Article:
When I first learned that the Islamic center in lower Manhattan would be called Cordoba House, I saw only the beauty in it. The symbolism of the name seemed obvious.
Cordoba was a city in which Muslims, Jews and Christians lived peaceably side by side in the ninth, 10th and 11th centuries. Under Muslim rule, the city was a beacon of light and learning compared to other European cities of that era.
So for me, the name “Cordoba” evoked an image of interfaith understanding and tolerance. It evoked in my heart a feeling of hope for humankind’s ability to move beyond bloodshed so as to see our shared humanity and give thanks for our neighbors.
I saw Cordoba House as a gracious outreach effort and as an appropriate tribute to the thousands of people who died at Ground Zero. There in the melting pot of Manhattan, those who died were people from all parts of the globe, people from all walks of life, and people from all the major faith groups.
Many other Americans hold a very different perspective from mine. They oppose construction of Cordoba House, and often quite vehemently, as an endless stream of news reports and columnists have now recounted.
Pollsters say that roughly two-thirds of Americans now oppose it.
But that opposition has been fueled, at least in part, by political pandering and misinformation.
Newt Gingrich, former Speaker of the House and potential 2012 presidential candidate, told Americans that Cordoba House was “a deliberately insulting term.” He claimed that “Cordoba” was “a symbol of Islamic conquest.”
Gingrich is wrong and his inflammatory words serve only to foster fear. “Cordoba” is not some code word for “Islamic conquest,” and it never has been.
I suspect Gingrich probably knows this. After all, he holds a doctorate in history. But that only leads me to wonder why Gingrich doesn’t also put the Muslim rule of Cordoba in context with what came afterwards.
When Christians regained control in the Iberian Peninsula, there was great bloodshed. Then, when outbreaks of the plague came in the 14th century, people blamed the Jews, and there was still more mayhem and murder. That was followed in the 15th century by the Christian torturers of the Spanish Inquisition.
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Medieval Christendom could have surely done better if it had followed the example of interfaith tolerance that was demonstrated under Muslim rule at Cordoba.
When I hear such distortions as those of Gingrich, I get the impression that some American politicians think the way to win votes is by spewing mindless vitriol about Muslims. Maybe they’re right. Maybe their vitriol will win votes for them. But the cost for our country is steep, and I weep at such hate-mongering.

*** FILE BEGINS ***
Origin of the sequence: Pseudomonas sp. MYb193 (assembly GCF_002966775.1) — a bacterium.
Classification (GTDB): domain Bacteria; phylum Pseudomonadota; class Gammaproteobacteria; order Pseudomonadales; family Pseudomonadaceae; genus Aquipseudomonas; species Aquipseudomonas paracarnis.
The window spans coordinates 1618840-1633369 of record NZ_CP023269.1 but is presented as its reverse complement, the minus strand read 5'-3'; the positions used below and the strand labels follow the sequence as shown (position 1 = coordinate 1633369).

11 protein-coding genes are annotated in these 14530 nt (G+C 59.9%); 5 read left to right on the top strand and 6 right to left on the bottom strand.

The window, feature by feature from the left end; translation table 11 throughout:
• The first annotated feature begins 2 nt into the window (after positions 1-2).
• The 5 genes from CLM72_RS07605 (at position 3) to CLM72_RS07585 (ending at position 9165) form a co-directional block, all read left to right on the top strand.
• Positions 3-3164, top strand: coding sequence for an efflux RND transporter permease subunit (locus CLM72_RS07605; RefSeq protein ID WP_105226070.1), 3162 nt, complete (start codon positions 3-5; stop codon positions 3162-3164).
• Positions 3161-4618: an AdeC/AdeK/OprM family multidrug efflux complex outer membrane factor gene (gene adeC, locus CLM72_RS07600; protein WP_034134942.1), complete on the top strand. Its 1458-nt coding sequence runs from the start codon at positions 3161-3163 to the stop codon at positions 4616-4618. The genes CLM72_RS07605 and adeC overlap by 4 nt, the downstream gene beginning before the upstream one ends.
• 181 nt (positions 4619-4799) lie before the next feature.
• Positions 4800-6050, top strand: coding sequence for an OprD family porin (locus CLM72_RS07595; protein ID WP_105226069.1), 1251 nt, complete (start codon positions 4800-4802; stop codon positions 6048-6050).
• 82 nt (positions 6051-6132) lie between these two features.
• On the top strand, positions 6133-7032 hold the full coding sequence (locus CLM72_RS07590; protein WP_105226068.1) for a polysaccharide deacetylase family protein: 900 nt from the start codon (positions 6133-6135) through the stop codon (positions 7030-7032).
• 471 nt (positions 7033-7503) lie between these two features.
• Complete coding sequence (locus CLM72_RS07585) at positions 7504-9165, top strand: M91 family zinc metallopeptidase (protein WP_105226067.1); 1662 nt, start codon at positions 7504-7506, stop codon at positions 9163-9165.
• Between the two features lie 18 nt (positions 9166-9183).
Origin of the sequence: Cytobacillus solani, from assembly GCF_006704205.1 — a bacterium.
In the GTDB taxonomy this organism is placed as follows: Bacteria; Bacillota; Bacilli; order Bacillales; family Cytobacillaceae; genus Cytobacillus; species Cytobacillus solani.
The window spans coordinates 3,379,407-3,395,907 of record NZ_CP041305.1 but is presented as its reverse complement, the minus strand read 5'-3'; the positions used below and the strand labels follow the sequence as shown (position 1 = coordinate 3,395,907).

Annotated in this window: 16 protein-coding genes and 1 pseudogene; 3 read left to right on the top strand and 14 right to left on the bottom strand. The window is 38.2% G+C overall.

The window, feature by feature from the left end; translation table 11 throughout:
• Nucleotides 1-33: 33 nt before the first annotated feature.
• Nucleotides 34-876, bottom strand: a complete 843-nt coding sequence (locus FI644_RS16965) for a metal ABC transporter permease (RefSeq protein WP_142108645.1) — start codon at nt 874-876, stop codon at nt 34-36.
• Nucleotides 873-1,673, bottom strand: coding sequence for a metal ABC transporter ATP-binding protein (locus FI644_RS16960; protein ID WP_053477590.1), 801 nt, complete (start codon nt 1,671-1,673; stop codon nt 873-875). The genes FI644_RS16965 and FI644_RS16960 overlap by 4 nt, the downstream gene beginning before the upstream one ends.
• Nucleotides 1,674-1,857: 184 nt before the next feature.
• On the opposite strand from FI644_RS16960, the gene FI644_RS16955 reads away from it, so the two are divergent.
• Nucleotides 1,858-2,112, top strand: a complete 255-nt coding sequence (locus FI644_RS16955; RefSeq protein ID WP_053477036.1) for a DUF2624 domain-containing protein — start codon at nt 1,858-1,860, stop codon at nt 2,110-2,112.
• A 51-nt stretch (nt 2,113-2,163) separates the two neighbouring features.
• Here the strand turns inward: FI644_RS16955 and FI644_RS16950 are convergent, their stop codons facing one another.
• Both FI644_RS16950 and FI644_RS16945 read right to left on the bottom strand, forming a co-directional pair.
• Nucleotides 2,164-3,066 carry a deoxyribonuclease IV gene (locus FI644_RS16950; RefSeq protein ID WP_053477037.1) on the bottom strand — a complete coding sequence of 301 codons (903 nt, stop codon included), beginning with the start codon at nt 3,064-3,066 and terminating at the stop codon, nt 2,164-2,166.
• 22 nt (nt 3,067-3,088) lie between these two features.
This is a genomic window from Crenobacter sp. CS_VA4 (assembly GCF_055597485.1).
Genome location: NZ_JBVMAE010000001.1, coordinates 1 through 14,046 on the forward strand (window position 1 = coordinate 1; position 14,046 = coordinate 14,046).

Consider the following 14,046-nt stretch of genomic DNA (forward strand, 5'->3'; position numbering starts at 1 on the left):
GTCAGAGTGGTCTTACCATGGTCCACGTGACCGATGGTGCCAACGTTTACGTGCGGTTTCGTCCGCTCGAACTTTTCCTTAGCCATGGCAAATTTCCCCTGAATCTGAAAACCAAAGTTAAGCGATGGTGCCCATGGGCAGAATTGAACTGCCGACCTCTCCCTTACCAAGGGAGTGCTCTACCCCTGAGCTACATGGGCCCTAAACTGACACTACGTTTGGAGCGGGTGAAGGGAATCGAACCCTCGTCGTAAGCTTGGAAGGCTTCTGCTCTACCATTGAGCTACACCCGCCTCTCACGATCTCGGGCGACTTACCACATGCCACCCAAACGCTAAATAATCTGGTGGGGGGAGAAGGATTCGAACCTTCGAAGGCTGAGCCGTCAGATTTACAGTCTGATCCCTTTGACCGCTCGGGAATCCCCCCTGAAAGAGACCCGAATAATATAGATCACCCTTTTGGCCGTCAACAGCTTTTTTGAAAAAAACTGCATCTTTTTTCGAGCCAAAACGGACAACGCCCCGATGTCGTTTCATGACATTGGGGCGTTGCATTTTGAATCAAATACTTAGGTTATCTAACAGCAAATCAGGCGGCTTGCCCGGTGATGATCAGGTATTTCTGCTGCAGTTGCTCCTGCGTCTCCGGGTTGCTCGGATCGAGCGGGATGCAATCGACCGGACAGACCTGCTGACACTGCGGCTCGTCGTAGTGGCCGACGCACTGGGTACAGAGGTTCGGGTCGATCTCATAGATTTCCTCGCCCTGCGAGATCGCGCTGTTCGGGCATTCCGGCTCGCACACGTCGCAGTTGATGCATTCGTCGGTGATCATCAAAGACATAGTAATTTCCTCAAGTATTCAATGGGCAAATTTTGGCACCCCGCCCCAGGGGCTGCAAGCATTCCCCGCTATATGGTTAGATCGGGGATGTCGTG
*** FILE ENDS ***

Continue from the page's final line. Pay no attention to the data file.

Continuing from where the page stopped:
Did we learn nothing from 1930s Germany? In a country that was by and large Christian, the politicians so demonized a minority religious group that they ultimately created a climate compatible for concentration camps.
Ground Zero is hallowed ground. So there is surely room for dialogue and debate about the sensibilities of the Cordoba House project. But the legal arguments against it were untenable from the get-go. It was nearly a no-brainer. In this country, a religious group has the right to build on privately owned property, consistent with local zoning regulations.
Thank God we live in such a country. As Americans, we would betray only ourselves if we curtailed the exercise of that right through government intervention.
And if we’re going to engage a dialogue on the sensibilities of the Cordoba House project, let us at least be clear on the facts. Despite the media’s shorthand of “Ground Zero mosque,” the reality is that it’s not just a mosque and it’s not at Ground Zero.
The Cordoba House is a planned community center that includes not only a room for prayer and worship, but a fitness center, a swimming pool, a basketball court, a food court and an auditorium for performance arts. The location of the project is two dense Manhattan blocks from the northern edge of Ground Zero, and about six blocks from the site of one of the towers that was destroyed in the attacks.
Will this project be a force for healing, hope and peace? Or will it not? Which is more likely over the long run? These are the sorts of questions worthy of discussion.
But as Americans, let us not lessen ourselves by suggesting that Muslims have no “right.” They do.
And let us engage this debate based on facts, and not based on the manipulations of political pandering.
After a 25-year career as an appellate attorney, Christa Brown is now pursuing a doctorate in religious studies at Iliff Theological Seminary in Denver.